Finally I am getting to Levi-Strauss' main interest -- Kinship rules. The observation is that in hunter gatherer populations there are often very strict narrow restrictive rules on who can marry who. There are many theories of why. Levi Strauss has an attractive theory that the idea is to make sure that everyone is related to everyone else in the village so kinship bonds hold the village together. Very nice theory but what about the Bororo ? They have rules restricting people to marry withing their "clan" of which there are 3 in each village. This sure doesn't fit L-S' theory since it divides each village into 3 kinship groups instead of uniting it.

What does he write about them ? He writes that the Bororo made a mistake. That they don't understand how kinship rules should work (and stubbornly refused to listen to his explanation I suppose). That, as a result, their culture is doomed (don't believe me look it up). Hmmm so this is the methodology of structural anthropology according the L-S ? The argument is we find patterns of culture because of cultural selection -- some combinations lead to stability and are selected others to instability and are not selected. Now here is a culture which should not exist according to the theory. Conclusion -- it won't exist for long. Notice how a theory of selection in which observed cultures might be un fit (no problem) is a theory without any predictive content.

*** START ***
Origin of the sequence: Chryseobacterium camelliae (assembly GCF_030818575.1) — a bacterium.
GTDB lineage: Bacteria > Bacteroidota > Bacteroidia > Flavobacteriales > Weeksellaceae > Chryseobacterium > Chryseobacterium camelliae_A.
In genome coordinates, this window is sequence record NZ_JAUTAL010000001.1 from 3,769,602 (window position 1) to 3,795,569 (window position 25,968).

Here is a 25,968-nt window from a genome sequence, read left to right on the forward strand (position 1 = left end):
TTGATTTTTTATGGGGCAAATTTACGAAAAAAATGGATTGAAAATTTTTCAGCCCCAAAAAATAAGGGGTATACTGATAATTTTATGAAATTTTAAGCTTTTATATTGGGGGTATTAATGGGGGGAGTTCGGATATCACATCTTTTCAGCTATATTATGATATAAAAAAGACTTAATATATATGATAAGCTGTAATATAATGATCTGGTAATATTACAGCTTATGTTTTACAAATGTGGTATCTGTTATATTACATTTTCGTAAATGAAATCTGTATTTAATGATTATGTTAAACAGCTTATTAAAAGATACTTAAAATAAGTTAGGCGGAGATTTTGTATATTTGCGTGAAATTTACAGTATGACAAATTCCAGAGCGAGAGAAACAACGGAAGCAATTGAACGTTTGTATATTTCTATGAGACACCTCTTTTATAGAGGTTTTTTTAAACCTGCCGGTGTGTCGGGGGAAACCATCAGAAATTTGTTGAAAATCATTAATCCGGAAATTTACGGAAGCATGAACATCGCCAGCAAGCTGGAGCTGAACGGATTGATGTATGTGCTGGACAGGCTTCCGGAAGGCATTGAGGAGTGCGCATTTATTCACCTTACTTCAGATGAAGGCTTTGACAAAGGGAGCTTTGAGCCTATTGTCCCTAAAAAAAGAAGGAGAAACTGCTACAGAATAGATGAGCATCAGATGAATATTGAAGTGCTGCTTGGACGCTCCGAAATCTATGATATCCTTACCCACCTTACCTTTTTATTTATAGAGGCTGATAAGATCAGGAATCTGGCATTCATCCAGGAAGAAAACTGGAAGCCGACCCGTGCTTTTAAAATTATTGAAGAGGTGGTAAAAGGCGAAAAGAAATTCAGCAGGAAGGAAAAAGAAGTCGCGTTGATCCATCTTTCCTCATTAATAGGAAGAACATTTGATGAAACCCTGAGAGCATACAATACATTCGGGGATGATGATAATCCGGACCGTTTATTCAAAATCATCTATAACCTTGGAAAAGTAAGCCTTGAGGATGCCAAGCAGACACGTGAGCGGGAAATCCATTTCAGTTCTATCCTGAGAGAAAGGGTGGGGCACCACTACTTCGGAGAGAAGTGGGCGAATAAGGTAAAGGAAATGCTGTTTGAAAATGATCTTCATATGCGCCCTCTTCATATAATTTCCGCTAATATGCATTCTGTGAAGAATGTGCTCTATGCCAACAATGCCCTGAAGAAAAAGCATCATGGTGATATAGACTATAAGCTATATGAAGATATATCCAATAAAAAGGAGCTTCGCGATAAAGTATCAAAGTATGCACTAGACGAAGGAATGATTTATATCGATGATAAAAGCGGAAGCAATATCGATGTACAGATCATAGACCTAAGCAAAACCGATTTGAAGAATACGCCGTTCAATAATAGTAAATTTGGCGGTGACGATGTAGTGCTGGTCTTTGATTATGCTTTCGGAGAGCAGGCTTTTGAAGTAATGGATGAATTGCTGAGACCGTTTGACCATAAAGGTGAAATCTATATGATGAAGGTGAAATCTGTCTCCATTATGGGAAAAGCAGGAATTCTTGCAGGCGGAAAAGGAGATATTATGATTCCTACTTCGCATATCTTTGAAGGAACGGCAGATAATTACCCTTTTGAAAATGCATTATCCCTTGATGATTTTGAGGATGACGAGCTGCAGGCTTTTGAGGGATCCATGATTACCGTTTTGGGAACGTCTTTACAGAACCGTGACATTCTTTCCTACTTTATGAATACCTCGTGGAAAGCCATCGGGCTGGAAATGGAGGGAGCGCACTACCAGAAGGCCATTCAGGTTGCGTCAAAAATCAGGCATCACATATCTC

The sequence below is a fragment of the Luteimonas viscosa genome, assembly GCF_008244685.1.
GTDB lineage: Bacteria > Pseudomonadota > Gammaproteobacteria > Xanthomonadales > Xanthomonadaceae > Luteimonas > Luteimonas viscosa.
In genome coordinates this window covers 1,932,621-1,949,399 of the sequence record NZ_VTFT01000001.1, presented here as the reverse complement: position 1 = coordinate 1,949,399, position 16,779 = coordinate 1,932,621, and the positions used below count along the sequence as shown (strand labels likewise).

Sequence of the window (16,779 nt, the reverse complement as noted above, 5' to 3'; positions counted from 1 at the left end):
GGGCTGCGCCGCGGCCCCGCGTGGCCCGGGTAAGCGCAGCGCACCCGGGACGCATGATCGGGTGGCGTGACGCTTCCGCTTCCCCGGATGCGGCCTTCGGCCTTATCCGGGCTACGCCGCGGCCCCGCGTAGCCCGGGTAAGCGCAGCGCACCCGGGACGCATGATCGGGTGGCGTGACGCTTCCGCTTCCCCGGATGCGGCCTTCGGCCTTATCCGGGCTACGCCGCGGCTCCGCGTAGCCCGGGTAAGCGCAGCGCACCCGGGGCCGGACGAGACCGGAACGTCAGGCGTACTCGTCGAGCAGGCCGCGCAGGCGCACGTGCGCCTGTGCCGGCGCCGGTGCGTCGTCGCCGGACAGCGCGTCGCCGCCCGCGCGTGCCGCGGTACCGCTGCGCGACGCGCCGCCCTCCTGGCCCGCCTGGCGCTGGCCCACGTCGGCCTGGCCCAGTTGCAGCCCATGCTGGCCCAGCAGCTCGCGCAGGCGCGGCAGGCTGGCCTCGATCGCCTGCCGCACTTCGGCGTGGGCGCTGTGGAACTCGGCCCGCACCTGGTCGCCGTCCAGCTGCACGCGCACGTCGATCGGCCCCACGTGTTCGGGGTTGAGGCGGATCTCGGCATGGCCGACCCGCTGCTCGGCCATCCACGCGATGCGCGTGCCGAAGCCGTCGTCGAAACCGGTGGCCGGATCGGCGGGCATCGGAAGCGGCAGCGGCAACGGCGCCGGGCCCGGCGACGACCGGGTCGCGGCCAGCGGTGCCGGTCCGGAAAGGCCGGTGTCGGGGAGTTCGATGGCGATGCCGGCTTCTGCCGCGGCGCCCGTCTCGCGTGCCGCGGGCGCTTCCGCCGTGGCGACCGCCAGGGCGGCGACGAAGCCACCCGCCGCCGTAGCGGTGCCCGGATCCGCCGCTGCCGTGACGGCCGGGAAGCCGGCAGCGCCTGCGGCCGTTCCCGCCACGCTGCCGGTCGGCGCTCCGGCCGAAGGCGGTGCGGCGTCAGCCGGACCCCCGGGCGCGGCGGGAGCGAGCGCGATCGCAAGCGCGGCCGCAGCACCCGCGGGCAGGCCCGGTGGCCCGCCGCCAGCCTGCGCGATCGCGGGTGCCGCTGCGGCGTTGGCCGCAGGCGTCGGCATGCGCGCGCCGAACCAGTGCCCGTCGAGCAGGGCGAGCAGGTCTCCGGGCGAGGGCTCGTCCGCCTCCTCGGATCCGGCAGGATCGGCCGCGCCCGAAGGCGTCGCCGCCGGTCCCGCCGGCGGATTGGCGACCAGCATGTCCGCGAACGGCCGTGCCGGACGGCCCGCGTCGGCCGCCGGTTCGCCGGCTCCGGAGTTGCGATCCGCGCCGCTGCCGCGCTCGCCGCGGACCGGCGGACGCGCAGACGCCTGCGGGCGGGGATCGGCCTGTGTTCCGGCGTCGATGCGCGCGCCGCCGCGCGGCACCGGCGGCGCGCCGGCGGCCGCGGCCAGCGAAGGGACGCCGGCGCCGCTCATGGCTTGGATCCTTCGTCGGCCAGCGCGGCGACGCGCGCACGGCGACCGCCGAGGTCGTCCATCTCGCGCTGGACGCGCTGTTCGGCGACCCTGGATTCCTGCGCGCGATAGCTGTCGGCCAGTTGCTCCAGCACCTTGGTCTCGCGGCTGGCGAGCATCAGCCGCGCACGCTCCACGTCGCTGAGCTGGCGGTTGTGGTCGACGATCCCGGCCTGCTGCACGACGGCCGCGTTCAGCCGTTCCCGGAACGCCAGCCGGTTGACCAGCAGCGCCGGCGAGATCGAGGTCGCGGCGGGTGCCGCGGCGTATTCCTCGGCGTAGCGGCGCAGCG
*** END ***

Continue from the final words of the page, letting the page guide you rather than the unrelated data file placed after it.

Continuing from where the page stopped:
OK how about my story. According to my story the point of these complicated rules of who can marry who is to avoid conflict between two men who each want to marry the same woman. Thus the point of the rules is that they are rules. It doesn't matter much if they tell this poor woman miss Smith that she is going to have to be mrs Jones or mrs Miller. The point is they leave her no choice so she can't break any hearts.

Personally I would prefer a doomed unstable culture, but I think the argument makes cultural evolutionary sense. If it's all decided in advance as soon as people are born there is no point in fighting over it.

Now back to the Bororo. The 3 clans make no trouble for my story at all. The point is to have rules. The exact rules don't matter so much. A culture which divides villages into arbitrary groups and forces them to be endogamous is like a culture which divides them into arbitrary groups and forces them to be exogamous. In either case men can't fight each other for wives unless one sets himself against culture and tradition.

One final point. I assume that the rules are not binding to the point that women can't marry if they have no allowed husband. That is, I assume they are really rules for deciding which of more than one candidate husband is chosen. If women are forced to be single because of the kinship rules, my theory is dead wrong. That's a very weak testable prediction. I also predict stricter rules of kinship if polygynous than if monogamous. A vague prediction.